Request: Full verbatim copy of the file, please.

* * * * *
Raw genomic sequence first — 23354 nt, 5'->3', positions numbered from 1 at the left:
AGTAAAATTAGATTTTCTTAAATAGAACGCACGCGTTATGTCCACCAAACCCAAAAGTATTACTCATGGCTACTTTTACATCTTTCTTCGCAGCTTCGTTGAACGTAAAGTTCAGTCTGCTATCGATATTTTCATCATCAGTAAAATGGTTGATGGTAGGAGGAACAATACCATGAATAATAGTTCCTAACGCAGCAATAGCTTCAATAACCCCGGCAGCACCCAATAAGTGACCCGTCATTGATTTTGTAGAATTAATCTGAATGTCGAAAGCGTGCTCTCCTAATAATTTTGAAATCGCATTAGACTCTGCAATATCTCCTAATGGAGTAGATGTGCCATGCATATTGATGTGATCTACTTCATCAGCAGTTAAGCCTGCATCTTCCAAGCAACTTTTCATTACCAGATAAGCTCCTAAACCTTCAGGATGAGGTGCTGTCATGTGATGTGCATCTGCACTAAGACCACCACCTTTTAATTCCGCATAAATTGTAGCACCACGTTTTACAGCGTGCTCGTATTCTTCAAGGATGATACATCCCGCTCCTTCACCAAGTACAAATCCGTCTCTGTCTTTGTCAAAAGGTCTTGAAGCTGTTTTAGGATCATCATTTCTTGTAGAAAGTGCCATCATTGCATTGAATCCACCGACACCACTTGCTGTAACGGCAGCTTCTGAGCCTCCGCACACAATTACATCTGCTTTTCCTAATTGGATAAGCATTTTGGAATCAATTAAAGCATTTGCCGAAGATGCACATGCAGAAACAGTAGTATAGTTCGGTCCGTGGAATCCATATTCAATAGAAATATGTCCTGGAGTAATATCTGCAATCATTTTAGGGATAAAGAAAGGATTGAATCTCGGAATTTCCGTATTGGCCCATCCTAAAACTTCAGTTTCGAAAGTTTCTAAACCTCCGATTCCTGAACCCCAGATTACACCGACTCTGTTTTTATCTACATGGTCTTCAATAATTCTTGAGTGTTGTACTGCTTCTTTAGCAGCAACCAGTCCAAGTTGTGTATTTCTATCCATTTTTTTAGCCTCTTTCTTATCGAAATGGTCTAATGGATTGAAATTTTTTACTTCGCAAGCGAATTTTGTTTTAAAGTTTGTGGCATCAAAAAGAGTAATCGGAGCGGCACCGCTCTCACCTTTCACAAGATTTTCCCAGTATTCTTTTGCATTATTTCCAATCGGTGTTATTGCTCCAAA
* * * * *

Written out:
Raw genomic sequence first — 23354 nt, 5'->3', positions numbered from 1 at the left:
AGTAAAATTAGATTTTCTTAAATAGAACGCACGCGTTATGTCCACCAAACCCAAAAGTATTACTCATGGCTACTTTTACATCTTTCTTCGCAGCTTCGTTGAACGTAAAGTTCAGTCTGCTATCGATATTTTCATCATCAGTAAAATGGTTGATGGTAGGAGGAACAATACCATGAATAATAGTTCCTAACGCAGCAATAGCTTCAATAACCCCGGCAGCACCCAATAAGTGACCCGTCATTGATTTTGTAGAATTAATCTGAATGTCGAAAGCGTGCTCTCCTAATAATTTTGAAATCGCATTAGACTCTGCAATATCTCCTAATGGAGTAGATGTGCCATGCATATTGATGTGATCTACTTCATCAGCAGTTAAGCCTGCATCTTCCAAGCAACTTTTCATTACCAGATAAGCTCCTAAACCTTCAGGATGAGGTGCTGTCATGTGATGTGCATCTGCACTAAGACCACCACCTTTTAATTCCGCATAAATTGTAGCACCACGTTTTACAGCGTGCTCGTATTCTTCAAGGATGATACATCCCGCTCCTTCACCAAGTACAAATCCGTCTCTGTCTTTGTCAAAAGGTCTTGAAGCTGTTTTAGGATCATCATTTCTTGTAGAAAGTGCCATCATTGCATTGAATCCACCGACACCACTTGCTGTAACGGCAGCTTCTGAGCCTCCGCACACAATTACATCTGCTTTTCCTAATTGGATAAGCATTTTGGAATCAATTAAAGCATTTGCCGAAGATGCACATGCAGAAACAGTAGTATAGTTCGGTCCGTGGAATCCATATTCAATAGAAATATGTCCTGGAGTAATATCTGCAATCATTTTAGGGATAAAGAAAGGATTGAATCTCGGAATTTCCGTATTGGCCCATCCTAAAACTTCAGTTTCGAAAGTTTCTAAACCTCCGATTCCTGAACCCCAGATTACACCGACTCTGTTTTTATCTACATGGTCTTCAATAATTCTTGAGTGTTGTACTGCTTCTTTAGCAGCAACCAGTCCAAGTTGTGTATTTCTATCCATTTTTTTAGCCTCTTTCTTATCGAAATGGTCTAATGGATTGAAATTTTTTACTTCGCAAGCGAATTTTGTTTTAAAGTTTGTGGCATCAAAAAGAGTAATCGGAGCGGCACCGCTCTCACCTTTCACAAGATTTTCCCAGTATTCTTTTGCATTATTTCCAATCGGTGTTATTGCTCCAAA